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UK to delay Northern Ireland vote, hopes to get EU deal first
Northern Ireland

UK to delay Northern Ireland vote, hopes to get EU deal first

2 min. 07.11.2022
February vote likely to avoid anniversary of 1998 peace deal - people familiar say extension gives more time for EU agreement
Britain's Northern Ireland Secretary Chris Heaton-Harris at the annual 2022 Conservative Party Conference in Birmingham
Britain's Northern Ireland Secretary Chris Heaton-Harris at the annual 2022 Conservative Party Conference in Birmingham
Photo credit: AFP

The UK will legislate to extend the deadline for holding an election in Northern Ireland, people familiar with the matter said, to allow time to strike a deal on the region’s Brexit status with the European Union.

The plan will be announced in Parliament on Wednesday, said the people, who spoke on condition of anonymity. The current expectation is that the vote will be held in late February, to try to ensure the Northern Ireland executive is up and running well before the April anniversary of the region’s 1998 peace deal.

The UK’s Northern Ireland office didn’t immediately respond to a request for comment.

Northern Ireland’s most recent political crisis was triggered in February, when the Democratic Unionist Party -- which then lost its long-held status as the biggest party in a May election -- refused to take party in a power-sharing government with nationalists Sinn Fein.

The DUP is angry about the deal struck between the UK and EU, which keeps Northern Ireland in the bloc’s single market after Brexit.

The political parties were unable to resolve the impasse ahead of a deadline last month, meaning that under the law, the UK’s Northern Ireland Secretary Chris Heaton-Harris had to announce a new vote within 12 weeks.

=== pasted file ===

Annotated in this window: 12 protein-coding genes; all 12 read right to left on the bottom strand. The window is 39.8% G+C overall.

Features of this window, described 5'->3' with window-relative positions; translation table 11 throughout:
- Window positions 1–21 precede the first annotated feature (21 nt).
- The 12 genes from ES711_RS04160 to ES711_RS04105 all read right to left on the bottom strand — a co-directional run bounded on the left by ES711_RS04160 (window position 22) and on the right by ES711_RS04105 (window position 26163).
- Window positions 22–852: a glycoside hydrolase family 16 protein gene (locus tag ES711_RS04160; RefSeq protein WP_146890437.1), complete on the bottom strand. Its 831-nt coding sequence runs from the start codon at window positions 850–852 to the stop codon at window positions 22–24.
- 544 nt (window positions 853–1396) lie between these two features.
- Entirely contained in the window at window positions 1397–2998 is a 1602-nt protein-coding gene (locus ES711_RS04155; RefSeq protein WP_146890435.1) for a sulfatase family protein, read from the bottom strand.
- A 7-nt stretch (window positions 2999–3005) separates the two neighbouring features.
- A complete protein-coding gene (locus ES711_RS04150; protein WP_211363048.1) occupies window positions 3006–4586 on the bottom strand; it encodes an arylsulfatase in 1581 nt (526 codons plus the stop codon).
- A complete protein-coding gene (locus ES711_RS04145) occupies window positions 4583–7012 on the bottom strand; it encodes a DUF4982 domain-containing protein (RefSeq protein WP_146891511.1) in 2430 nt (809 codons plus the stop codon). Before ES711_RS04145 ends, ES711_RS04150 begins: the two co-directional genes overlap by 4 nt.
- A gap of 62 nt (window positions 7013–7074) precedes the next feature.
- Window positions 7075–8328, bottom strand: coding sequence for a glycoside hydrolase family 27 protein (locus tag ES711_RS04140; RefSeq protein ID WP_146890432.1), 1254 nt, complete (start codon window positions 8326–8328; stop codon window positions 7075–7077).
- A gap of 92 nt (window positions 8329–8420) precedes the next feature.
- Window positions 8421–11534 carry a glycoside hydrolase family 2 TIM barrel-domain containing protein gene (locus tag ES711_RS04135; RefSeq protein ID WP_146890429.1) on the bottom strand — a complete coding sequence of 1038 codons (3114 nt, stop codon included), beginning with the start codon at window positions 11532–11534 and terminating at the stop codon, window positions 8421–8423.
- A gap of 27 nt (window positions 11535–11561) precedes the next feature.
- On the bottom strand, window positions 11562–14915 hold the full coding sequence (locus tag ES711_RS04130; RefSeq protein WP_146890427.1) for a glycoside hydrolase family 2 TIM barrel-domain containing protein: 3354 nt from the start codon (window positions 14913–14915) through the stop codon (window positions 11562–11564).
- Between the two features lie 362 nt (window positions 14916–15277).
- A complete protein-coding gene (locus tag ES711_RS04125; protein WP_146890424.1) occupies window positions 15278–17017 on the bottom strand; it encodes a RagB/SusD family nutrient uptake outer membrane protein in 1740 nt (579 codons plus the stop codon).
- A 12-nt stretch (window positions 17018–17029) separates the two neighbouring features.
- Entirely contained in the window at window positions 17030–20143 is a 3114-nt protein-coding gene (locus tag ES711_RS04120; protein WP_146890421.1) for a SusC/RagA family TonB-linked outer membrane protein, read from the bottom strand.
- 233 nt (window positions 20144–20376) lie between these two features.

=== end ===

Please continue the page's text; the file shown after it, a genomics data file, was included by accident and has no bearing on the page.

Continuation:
Political risk

But the timing is sensitive, not least because the UK has restarted negotiations with the EU on the Northern Ireland protocol, the part of the Brexit deal that sets trading terms for the region. The British government hopes that resolving issues the DUP is angry about will persuade the party to rejoin the government.

An undated photo of cars driving through Northern Ireland.
An undated photo of cars driving through Northern Ireland.
Shutterstock

Without a deal with the EU, there is a risk that an election fails to change the political status quo. And according to one of the people familiar, the British government understands that US President Joe Biden is unhappy that the political instability may not be sorted by the anniversary of the Northern Ireland peace deal, also known as the Good Friday Agreement.

Spokespeople for the White House had no immediate comment. 

UK officials think a short delay in holding the election is helpful because it would allow them to negotiate with the EU without the backdrop of politically-charged rhetoric that comes with parties campaigning for votes. 

Still, there is no guarantee that more time for talks -- which restarted in October after an eight-month stalemate -- will produce an agreement, especially one that will satisfy the DUP. 

The decision to keep Northern Ireland in the EU’s single market was regarded by both sides as the only way to avoid a border on the island of Ireland. As a result, it is broadly supported by Northern Irish nationalists but despised by many unionists because it treats the region differently to the rest of the UK.

It presents an early headache for new UK Prime Minister Rishi Sunak, who held talks Monday with European Commission President Ursula Von Der Leyen.

©2022 Bloomberg L.P.


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